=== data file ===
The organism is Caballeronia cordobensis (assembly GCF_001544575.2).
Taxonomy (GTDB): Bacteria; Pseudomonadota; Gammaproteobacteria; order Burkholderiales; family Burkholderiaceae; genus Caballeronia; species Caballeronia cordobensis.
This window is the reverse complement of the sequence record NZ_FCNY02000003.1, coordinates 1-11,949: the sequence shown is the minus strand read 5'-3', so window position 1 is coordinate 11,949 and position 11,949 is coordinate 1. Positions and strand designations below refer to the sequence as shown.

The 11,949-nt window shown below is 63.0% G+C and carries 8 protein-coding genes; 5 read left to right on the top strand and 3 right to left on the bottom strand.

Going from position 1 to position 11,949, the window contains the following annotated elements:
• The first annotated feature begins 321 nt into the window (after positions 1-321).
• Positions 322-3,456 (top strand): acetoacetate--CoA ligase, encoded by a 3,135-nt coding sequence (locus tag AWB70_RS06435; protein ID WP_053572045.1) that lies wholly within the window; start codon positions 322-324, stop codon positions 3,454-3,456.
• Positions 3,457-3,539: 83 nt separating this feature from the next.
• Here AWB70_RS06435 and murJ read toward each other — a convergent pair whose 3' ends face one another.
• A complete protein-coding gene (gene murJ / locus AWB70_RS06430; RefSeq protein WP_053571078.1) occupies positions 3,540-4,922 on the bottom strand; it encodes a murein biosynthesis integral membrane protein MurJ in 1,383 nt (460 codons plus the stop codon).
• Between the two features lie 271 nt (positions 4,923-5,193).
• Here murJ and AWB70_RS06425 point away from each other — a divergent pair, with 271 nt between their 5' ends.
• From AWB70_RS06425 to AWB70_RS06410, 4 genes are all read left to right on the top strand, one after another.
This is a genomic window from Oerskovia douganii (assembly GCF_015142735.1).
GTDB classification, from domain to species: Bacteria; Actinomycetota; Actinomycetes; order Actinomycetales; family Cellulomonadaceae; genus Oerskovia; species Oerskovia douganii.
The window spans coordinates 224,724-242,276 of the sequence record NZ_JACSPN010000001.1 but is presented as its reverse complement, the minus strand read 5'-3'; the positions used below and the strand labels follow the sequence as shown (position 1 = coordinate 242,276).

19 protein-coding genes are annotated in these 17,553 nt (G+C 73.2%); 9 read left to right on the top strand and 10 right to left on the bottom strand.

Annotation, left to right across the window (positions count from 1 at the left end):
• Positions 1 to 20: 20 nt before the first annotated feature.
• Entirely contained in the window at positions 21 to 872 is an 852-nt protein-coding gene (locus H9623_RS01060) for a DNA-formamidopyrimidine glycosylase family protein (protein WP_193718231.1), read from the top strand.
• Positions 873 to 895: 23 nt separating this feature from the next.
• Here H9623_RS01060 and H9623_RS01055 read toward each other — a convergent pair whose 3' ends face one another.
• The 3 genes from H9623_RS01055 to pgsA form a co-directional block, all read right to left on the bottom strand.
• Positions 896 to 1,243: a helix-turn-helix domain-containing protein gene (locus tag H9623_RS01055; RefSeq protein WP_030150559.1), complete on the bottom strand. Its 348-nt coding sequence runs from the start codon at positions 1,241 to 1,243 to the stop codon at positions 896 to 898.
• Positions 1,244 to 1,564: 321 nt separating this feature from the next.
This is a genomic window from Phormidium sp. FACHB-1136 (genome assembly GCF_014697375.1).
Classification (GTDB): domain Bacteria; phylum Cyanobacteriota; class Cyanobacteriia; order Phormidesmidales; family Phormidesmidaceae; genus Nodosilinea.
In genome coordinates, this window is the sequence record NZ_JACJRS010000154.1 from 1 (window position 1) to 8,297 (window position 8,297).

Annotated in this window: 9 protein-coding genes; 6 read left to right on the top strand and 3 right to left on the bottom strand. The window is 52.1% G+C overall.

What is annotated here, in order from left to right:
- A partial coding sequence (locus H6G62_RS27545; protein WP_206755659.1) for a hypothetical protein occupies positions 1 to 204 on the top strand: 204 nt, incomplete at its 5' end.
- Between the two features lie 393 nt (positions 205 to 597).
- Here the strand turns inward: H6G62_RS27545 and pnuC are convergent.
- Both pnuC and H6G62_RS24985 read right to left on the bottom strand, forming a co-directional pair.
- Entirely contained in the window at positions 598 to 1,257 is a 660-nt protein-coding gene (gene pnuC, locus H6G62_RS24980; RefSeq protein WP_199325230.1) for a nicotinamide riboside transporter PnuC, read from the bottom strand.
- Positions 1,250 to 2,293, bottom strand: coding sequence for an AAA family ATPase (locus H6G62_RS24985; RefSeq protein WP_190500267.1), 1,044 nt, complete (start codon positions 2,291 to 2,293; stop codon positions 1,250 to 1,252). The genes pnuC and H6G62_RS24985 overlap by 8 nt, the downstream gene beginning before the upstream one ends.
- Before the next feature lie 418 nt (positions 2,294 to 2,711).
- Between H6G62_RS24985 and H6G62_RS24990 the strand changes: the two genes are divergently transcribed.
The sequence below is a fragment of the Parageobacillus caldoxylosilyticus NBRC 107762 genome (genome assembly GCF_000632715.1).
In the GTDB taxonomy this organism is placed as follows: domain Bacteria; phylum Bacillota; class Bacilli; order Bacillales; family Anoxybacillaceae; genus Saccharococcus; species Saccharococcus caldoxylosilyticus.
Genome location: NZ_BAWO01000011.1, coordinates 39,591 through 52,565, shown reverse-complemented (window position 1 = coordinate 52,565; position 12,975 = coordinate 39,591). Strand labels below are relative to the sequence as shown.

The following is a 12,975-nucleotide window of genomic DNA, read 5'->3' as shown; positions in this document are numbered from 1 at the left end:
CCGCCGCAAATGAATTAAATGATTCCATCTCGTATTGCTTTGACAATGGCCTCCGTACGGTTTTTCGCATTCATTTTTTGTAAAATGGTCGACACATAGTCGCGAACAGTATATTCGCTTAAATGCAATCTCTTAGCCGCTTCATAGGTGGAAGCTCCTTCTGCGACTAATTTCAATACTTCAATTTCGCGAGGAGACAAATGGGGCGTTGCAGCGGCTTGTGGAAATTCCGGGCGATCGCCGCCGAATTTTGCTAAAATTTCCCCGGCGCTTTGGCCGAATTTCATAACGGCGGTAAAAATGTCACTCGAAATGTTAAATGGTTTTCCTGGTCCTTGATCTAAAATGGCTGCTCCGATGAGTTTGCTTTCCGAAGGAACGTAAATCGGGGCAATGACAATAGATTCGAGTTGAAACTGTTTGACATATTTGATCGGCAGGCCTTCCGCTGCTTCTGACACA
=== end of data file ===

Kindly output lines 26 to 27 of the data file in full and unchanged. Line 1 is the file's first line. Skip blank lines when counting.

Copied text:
This is a genomic window from Phormidium sp. FACHB-1136 (genome assembly GCF_014697375.1).
Classification (GTDB): domain Bacteria; phylum Cyanobacteriota; class Cyanobacteriia; order Phormidesmidales; family Phormidesmidaceae; genus Nodosilinea.